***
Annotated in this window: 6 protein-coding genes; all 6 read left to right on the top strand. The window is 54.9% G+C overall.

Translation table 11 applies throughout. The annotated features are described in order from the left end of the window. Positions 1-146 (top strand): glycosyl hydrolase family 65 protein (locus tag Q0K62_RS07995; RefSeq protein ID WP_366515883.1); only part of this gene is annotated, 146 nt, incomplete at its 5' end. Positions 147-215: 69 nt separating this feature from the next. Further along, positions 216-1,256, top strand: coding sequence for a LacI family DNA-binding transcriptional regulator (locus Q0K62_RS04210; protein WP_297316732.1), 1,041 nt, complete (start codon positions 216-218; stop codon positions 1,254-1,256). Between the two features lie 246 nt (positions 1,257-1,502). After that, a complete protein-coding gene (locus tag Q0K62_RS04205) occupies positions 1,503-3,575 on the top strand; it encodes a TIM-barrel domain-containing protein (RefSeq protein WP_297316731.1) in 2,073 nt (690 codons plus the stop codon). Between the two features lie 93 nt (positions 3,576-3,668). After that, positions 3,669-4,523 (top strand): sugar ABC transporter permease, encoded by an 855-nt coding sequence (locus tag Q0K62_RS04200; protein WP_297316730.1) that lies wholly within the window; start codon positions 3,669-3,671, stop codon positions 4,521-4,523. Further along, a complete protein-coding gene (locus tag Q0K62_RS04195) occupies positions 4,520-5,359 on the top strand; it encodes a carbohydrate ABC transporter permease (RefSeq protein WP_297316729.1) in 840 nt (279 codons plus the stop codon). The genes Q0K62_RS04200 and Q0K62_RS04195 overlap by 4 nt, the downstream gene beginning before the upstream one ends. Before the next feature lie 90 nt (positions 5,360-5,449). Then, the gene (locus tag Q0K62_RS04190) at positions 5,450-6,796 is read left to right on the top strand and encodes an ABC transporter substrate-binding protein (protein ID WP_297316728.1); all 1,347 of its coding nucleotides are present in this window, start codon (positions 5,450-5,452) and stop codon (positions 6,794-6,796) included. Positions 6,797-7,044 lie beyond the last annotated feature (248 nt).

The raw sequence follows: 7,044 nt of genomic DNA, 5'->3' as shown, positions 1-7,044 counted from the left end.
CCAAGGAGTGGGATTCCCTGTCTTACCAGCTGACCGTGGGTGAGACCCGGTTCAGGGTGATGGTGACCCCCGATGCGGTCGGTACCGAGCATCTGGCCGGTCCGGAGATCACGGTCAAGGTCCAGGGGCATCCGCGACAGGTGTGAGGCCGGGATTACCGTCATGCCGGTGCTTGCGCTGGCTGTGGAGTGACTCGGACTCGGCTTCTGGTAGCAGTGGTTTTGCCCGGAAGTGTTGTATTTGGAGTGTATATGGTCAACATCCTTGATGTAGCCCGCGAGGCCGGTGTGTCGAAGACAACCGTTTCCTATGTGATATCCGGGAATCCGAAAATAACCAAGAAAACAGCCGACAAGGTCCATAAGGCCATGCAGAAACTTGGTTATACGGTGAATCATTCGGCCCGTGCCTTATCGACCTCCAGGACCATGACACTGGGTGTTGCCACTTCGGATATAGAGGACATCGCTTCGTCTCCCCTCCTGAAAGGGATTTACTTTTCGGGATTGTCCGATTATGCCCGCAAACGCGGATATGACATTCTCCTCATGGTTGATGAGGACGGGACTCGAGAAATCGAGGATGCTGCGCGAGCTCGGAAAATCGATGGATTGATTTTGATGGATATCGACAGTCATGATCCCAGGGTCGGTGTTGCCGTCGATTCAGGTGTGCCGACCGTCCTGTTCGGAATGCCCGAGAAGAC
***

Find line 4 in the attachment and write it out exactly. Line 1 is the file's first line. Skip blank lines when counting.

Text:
CCAAGGAGTGGGATTCCCTGTCTTACCAGCTGACCGTGGGTGAGACCCGGTTCAGGGTGATGGTGACCCCCGATGCGGTCGGTACCGAGCATCTGGCCGGTCCGGAGATCACGGTCAAGGTCCAGGGGCATCCGCGACAGGTGTGAGGCCGGGATTACCGTCATGCCGGTGCTTGCGCTGGCTGTGGAGTGACTCGGACTCGGCTTCTGGTAGCAGTGGTTTTGCCCGGAAGTGTTGTATTTGGAGTGTATATGGTCAACATCCTTGATGTAGCCCGCGAGGCCGGTGTGTCGAAGACAACCGTTTCCTATGTGATATCCGGGAATCCGAAAATAACCAAGAAAACAGCCGACAAGGTCCATAAGGCCATGCAGAAACTTGGTTATACGGTGAATCATTCGGCCCGTGCCTTATCGACCTCCAGGACCATGACACTGGGTGTTGCCACTTCGGATATAGAGGACATCGCTTCGTCTCCCCTCCTGAAAGGGATTTACTTTTCGGGATTGTCCGATTATGCCCGCAAACGCGGATATGACATTCTCCTCATGGTTGATGAGGACGGGACTCGAGAAATCGAGGATGCTGCGCGAGCTCGGAAAATCGATGGATTGATTTTGATGGATATCGACAGTCATGATCCCAGGGTCGGTGTTGCCGTCGATTCAGGTGTGCCGACCGTCCTGTTCGGAATGCCCGAGAAGAC